Garden City, KS (westernkansasnews.com)-Before the start of the 2014-2015 college basketball season, Garden City women’s coach Nick Salazar proclaimed he had legitimate, Division-I talent on his roster. On Wednesday, the second-year skipper backed up his big words.
Point guard Loysha Morris signed a national letter of intent with the University of Memphis, and Taleah Williams penned with Georgia State. Kim Carbonell also inked; she chose Bethel College.
The soft-spoken Morris, garnered offers from more than 20 schools including Ole Miss. But it was Tiger blue that won her heart.
Nine months ago, if you would have told Buster pitcher Garrett Bryant that he would get a chance to play Division-II baseball, the Colorado native might have rolled his eyes. On Wednesday, that exact reality played out inside the Hall of Fame Room at the Perryman Athletic Complex.
“It was definitely a long process to get back,” said Bryant, who fell down a flight of stairs last summer and spent nearly two months in intensive care. “I’m still not where I want to be; it’s taken longer than I thought. But I’m getting better everyday.”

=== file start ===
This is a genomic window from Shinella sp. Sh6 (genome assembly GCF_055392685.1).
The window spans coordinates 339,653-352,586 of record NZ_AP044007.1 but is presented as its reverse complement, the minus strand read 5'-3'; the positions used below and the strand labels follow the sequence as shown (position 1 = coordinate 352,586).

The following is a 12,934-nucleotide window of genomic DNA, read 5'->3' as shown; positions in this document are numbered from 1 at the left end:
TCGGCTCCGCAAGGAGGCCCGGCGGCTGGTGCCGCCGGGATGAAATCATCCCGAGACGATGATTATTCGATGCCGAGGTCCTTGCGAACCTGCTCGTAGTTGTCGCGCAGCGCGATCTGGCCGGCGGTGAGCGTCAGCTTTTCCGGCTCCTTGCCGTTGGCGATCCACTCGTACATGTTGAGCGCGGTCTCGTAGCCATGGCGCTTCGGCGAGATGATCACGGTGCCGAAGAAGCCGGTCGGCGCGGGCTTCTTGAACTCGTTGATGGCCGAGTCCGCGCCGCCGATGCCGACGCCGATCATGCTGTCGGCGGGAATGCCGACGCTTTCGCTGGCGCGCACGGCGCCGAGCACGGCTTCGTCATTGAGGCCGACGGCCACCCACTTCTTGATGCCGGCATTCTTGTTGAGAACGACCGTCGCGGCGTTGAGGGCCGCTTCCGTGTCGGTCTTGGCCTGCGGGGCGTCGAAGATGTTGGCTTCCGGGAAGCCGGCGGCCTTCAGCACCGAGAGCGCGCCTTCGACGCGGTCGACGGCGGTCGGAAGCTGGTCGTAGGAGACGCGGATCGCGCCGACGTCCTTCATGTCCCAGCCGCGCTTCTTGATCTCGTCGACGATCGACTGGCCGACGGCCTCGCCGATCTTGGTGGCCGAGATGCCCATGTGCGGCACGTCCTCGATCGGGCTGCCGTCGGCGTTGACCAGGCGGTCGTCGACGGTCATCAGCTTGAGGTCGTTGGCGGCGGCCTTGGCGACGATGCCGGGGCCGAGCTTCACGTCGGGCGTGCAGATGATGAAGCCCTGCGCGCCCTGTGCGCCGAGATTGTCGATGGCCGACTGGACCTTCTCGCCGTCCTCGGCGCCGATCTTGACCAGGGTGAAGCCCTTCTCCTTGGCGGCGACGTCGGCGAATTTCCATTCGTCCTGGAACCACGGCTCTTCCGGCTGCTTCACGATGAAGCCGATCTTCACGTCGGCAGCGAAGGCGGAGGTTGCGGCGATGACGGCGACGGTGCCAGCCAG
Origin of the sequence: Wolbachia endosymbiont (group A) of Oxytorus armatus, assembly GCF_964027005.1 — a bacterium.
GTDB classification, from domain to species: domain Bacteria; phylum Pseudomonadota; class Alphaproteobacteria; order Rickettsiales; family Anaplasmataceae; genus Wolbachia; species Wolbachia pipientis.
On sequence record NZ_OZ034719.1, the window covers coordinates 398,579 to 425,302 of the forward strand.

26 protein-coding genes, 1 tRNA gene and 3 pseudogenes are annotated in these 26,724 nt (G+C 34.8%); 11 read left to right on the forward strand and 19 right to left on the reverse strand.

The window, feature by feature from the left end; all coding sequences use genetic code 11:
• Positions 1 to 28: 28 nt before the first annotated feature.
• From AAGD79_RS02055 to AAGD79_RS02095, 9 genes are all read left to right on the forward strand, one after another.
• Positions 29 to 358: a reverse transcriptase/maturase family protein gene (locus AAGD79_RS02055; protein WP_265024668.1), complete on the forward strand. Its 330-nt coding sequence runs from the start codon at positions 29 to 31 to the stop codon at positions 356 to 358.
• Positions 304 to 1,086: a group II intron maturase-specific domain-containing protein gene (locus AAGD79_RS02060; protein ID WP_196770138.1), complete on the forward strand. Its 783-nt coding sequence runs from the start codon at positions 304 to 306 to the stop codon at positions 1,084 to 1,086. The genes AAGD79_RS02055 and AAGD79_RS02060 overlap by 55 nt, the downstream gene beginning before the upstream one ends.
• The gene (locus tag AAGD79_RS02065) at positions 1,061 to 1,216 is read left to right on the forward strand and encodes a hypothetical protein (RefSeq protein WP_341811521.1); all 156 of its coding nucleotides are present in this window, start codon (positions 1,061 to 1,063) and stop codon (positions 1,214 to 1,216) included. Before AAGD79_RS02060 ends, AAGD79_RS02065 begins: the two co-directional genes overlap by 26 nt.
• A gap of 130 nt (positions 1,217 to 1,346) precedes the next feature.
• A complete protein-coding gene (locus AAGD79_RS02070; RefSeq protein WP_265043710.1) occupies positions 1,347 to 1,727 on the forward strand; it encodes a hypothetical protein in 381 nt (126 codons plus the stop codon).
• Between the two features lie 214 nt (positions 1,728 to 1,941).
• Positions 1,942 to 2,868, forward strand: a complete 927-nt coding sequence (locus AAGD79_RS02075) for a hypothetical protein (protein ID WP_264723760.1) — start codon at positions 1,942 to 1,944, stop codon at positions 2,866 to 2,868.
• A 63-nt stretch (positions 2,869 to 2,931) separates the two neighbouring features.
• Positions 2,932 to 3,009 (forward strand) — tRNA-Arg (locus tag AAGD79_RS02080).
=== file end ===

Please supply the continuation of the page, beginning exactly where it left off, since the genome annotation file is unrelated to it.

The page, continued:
Bryant signed with Washburn University; the same program that called his number coming out of high school.
As for other offers, Bryant had previously inked with Louisiana Tech, but because he fell short on credits due to his stint in the hospital, he decided to come back to Garden City for one more year.
From Woodward, Okla. to Southwest Kansas, Buster catcher Frankie Alvarez knows the journey all too well.
“I couldn’t block a beach ball when I first got here,” Alvarez said jokingly during his press conference on Wednesday. “But these coaches got me better; in every facet of the game.”
No joke there. The sophomore had a sensational second season, hitting .371 with a team-best 11 homers and 38 RBIs. Those numbers earned him male athlete of the year and a full ride to Arkansas State.
Abigail Reinick was very cautious when she joined the Broncbuster volleyball program two years ago.
“Coach Sanders didn’t recruit us,” she said. “But he made us feel at home right away. He invited us into his home and introduced us to his family and kids. We were a family from there.”
24 months later, Reinick signed a national letter of intent to play at Oklahoma Panhandle State.
“They have the degree I want,” Reinick proclaimed. “I want to study Ag education.”